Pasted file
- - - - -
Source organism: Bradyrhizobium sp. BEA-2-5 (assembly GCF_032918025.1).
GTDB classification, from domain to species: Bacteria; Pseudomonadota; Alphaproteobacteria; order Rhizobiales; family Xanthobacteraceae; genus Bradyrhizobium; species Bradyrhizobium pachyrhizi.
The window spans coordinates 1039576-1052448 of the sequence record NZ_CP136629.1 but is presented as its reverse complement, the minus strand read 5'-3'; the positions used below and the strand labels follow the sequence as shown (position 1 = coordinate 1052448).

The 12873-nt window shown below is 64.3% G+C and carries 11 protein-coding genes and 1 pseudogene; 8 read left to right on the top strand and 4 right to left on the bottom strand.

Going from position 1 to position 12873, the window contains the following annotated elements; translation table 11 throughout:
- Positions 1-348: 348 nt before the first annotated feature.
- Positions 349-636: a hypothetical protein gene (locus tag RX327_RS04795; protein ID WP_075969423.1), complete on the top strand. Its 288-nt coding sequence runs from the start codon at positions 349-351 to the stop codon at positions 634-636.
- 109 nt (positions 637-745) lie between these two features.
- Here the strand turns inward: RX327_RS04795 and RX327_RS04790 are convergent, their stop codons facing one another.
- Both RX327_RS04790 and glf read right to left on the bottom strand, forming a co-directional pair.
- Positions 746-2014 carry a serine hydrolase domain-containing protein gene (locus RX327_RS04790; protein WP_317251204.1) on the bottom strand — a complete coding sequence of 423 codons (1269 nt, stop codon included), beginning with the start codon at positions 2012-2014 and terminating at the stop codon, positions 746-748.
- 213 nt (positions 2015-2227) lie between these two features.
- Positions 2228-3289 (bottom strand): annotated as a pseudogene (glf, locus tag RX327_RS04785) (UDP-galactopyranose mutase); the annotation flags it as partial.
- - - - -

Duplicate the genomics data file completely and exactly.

Source organism: Bradyrhizobium sp. BEA-2-5 (assembly GCF_032918025.1).
GTDB classification, from domain to species: Bacteria; Pseudomonadota; Alphaproteobacteria; order Rhizobiales; family Xanthobacteraceae; genus Bradyrhizobium; species Bradyrhizobium pachyrhizi.
The window spans coordinates 1039576-1052448 of the sequence record NZ_CP136629.1 but is presented as its reverse complement, the minus strand read 5'-3'; the positions used below and the strand labels follow the sequence as shown (position 1 = coordinate 1052448).

The 12873-nt window shown below is 64.3% G+C and carries 11 protein-coding genes and 1 pseudogene; 8 read left to right on the top strand and 4 right to left on the bottom strand.

Going from position 1 to position 12873, the window contains the following annotated elements; translation table 11 throughout:
- Positions 1-348: 348 nt before the first annotated feature.
- Positions 349-636: a hypothetical protein gene (locus tag RX327_RS04795; protein ID WP_075969423.1), complete on the top strand. Its 288-nt coding sequence runs from the start codon at positions 349-351 to the stop codon at positions 634-636.
- 109 nt (positions 637-745) lie between these two features.
- Here the strand turns inward: RX327_RS04795 and RX327_RS04790 are convergent, their stop codons facing one another.
- Both RX327_RS04790 and glf read right to left on the bottom strand, forming a co-directional pair.
- Positions 746-2014 carry a serine hydrolase domain-containing protein gene (locus RX327_RS04790; protein WP_317251204.1) on the bottom strand — a complete coding sequence of 423 codons (1269 nt, stop codon included), beginning with the start codon at positions 2012-2014 and terminating at the stop codon, positions 746-748.
- 213 nt (positions 2015-2227) lie between these two features.
- Positions 2228-3289 (bottom strand): annotated as a pseudogene (glf, locus tag RX327_RS04785) (UDP-galactopyranose mutase); the annotation flags it as partial.